GUNNER: We don't try to look like big, impressive punks. One punk with a mohawk and another punk with green spiked hair, one blanket, one squat, one blistering winter... There won't even be a discussion about the blanket or sleeping conditions. They'll sleep side by side, closer than a married couple. Because they have no pride, nothing to hold them back. Maybe that's why I found squatters to be better company than anyone else... Everyone is reserved in what they think, what they feel, what they believe, that they generally become lying, deceitful, uninteresting, dull, and stupid.
RACHEL: So, why do you wear spikes on your clothing and mohawks?
GUNNER: Huh? Oh, yes... The original question, heh. We wear the clothes we wear for different reasons. Some do it for art, some do it so they can recognize other squatters, some do it for sexual reasons, some do it because they like it, some do it for political statements. But, for the most part, we do it, because it's who we are, it is us. Our culture, so to speak.
RACHEL: You feel at home among these people, in your squat?
GUNNER: I do. When I'm surrounded by these people, I know that I am among honest people.... At least, unless they're trying to rip me off, which is just another part of the life.
RACHEL: Ripping off... Reminds me of a part of my life.
GUNNER: Tell me about it. I'm listening.
Gunner pulls a small bottle of vodka out of his trench coat and takes a swig. He then hands it to Rachel. She looks at it, and looks up, like she's doing something bad, and takes a small sip, coughing.
RACHEL: Ugh, that is some awful stuff.
GUNNER: I get it for free, what can ya' argue?
RACHEL (struggling to speak): Very true.
GUNNER: So, who's been trying to rip you off?
Rachel clears her throat, and then speaks...
RACHEL: At work, I try to be altruistic and help out other people. I'm always generous, offering, and kind. I listen to people if they have problems. Occasionally I loan out money, but I don't get it back. And the people who used me to get the money, they almost make a joke out of it. It hurts. Not the money. I never buy much of anything anyway. It's that they saw the inside of me, my emotions, and they deliberately just used them against me. It sort of... makes me not want to show anyone ever again.
GUNNER: Tell me the people who owe you money and I'll make them pay back with interest and blood.
RACHEL: No, no, no, it's not serious like that. But anyway... When things like that happen, I don't want to show people how I feel on the inside.
GUNNER: But you feel that it's probably the best way to live your life, to find maximum happiness, maybe fall in love with someone who isn't such a piece of shit, like the rest of society?
Rachel smiles, looks down at Gunner, and runs her hand down the side of his face. He opens his eyes.
RACHEL: It gets so frustrating sometimes, when the only thing that people think about you is someone to rip off. And that's the worst they think. Sometimes they think you're just another person to impress with credentials, college or title, whatever. They treat you as a method for elevating their already self-enlarged ego. To those kinds of people, I just feel like...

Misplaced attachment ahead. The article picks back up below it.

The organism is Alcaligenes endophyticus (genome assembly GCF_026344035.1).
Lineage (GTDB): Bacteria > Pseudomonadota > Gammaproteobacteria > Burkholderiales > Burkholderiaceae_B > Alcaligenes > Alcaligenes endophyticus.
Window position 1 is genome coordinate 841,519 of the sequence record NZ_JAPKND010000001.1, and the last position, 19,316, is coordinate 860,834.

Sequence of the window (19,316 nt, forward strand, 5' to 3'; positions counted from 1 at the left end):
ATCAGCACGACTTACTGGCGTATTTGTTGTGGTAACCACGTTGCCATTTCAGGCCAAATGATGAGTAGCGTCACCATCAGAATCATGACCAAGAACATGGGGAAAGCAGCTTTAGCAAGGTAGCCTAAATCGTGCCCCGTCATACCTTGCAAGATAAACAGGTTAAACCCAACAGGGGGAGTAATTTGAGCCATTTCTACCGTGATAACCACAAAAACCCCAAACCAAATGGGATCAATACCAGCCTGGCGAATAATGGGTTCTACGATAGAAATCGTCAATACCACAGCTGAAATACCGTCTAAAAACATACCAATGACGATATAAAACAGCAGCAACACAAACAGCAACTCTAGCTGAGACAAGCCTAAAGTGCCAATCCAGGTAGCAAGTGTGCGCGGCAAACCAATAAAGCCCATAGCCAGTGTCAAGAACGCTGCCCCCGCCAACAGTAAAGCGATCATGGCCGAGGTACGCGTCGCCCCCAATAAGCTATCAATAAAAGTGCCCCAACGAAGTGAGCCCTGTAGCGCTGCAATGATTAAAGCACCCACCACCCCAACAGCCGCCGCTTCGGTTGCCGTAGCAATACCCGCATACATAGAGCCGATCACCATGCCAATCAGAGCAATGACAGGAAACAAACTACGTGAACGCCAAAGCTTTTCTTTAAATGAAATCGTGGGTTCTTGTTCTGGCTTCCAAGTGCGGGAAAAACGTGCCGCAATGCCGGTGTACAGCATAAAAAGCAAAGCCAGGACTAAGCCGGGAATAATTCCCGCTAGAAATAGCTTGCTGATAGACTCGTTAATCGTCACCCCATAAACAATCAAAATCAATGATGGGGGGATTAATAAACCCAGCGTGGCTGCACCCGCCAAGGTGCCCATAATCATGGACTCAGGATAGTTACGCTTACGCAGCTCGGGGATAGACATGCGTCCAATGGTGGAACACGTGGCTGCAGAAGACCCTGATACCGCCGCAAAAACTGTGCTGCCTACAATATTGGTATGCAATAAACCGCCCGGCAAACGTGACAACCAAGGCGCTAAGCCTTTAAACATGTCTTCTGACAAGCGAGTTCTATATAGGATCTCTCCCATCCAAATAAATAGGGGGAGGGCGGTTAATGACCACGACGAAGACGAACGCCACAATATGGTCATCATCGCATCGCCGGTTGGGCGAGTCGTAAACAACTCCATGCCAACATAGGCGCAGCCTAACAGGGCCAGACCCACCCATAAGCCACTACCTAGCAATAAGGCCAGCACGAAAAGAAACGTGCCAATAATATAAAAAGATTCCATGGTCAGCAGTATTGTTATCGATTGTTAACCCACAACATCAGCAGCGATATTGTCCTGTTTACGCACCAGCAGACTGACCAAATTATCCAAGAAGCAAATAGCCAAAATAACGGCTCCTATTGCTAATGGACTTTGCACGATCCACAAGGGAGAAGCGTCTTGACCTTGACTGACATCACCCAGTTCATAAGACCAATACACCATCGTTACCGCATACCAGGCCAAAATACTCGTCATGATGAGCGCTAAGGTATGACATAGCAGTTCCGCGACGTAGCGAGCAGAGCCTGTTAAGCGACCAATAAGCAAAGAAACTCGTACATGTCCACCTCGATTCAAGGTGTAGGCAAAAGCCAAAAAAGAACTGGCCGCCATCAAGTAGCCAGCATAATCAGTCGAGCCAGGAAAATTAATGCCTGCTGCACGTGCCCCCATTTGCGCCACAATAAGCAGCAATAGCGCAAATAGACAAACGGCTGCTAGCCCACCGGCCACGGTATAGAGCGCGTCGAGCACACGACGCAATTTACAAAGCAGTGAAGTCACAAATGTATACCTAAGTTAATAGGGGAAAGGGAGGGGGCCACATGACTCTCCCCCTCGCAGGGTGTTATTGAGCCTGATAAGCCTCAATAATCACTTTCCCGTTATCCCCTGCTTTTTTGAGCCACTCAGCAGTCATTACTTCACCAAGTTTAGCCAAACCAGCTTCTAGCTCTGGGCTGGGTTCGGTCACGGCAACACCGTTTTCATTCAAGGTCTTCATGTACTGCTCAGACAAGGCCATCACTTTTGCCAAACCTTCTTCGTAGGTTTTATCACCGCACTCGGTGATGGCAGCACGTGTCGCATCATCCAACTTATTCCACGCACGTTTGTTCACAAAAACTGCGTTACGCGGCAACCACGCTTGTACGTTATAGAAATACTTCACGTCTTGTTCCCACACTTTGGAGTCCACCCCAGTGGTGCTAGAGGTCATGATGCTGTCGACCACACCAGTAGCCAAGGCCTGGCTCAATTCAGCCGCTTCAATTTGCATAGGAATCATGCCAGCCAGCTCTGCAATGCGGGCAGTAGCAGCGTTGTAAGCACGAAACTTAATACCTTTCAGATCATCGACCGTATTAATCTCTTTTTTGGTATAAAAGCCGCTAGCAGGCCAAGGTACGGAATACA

GUNNER: You feel like saying, "I'm sorry, but do I look like an asshole? So why you trying to fuck me?"
RACHEL: Mmmmm, maybe something less offensive.
GUNNER: Less offensive? (sarcastic) What kind of person are youuuuu?
RACHEL: Heh, well, I don't want to get fired.
GUNNER: Okay, well, try something like, "Hey, that's great, but when I care, I'll let you know. Now, try to find someone who does." And say it so casually, that it looks like you just came up with it. And then go back to your work, even though he's still in the room.
RACHEL: Hehe, I like that. I may even try it.
GUNNER: So, what do you think of my pal Kevin?
RACHEL: He's educated, which is rare for a homeless person.
GUNNER: What are you implying?
RACHEL: Well, the stereotype is that the homeless people are stupid.
GUNNER: It couldn't be further from the truth. Who knows more about Anarchist political theory than that good kid Kevin? Few people. Besides him, we all try to educate ourselves, try to learn. We escaped the schools and the jobs, and found our own way of developing, of teaching our souls how to love.
RACHEL: Well, I'm sorry if I accepted that stereotype.... but does Kevin get quite drunk so often?
GUNNER: Like I said before, we all get drunk all the time. It's our way of life.
RACHEL: Oh, yeah...
Kevin walks over to the two.
KEVIN: Oi, Gunner... Let's go. There's a feeding a few blocks over.
GUNNER: Nah, man, I wanna stay here....
RACHEL: Oh, that's okay. I have to get going in a few minutes anyway.
GUNNER: All right, then let's head the fuck outta here.
KEVIN: Hugs, Rachel?
Kevin hugs Rachel, and he heads off. Gunner leans over and kisses Rachel on the neck.
RACHEL: I'll see you guys later. Be careful.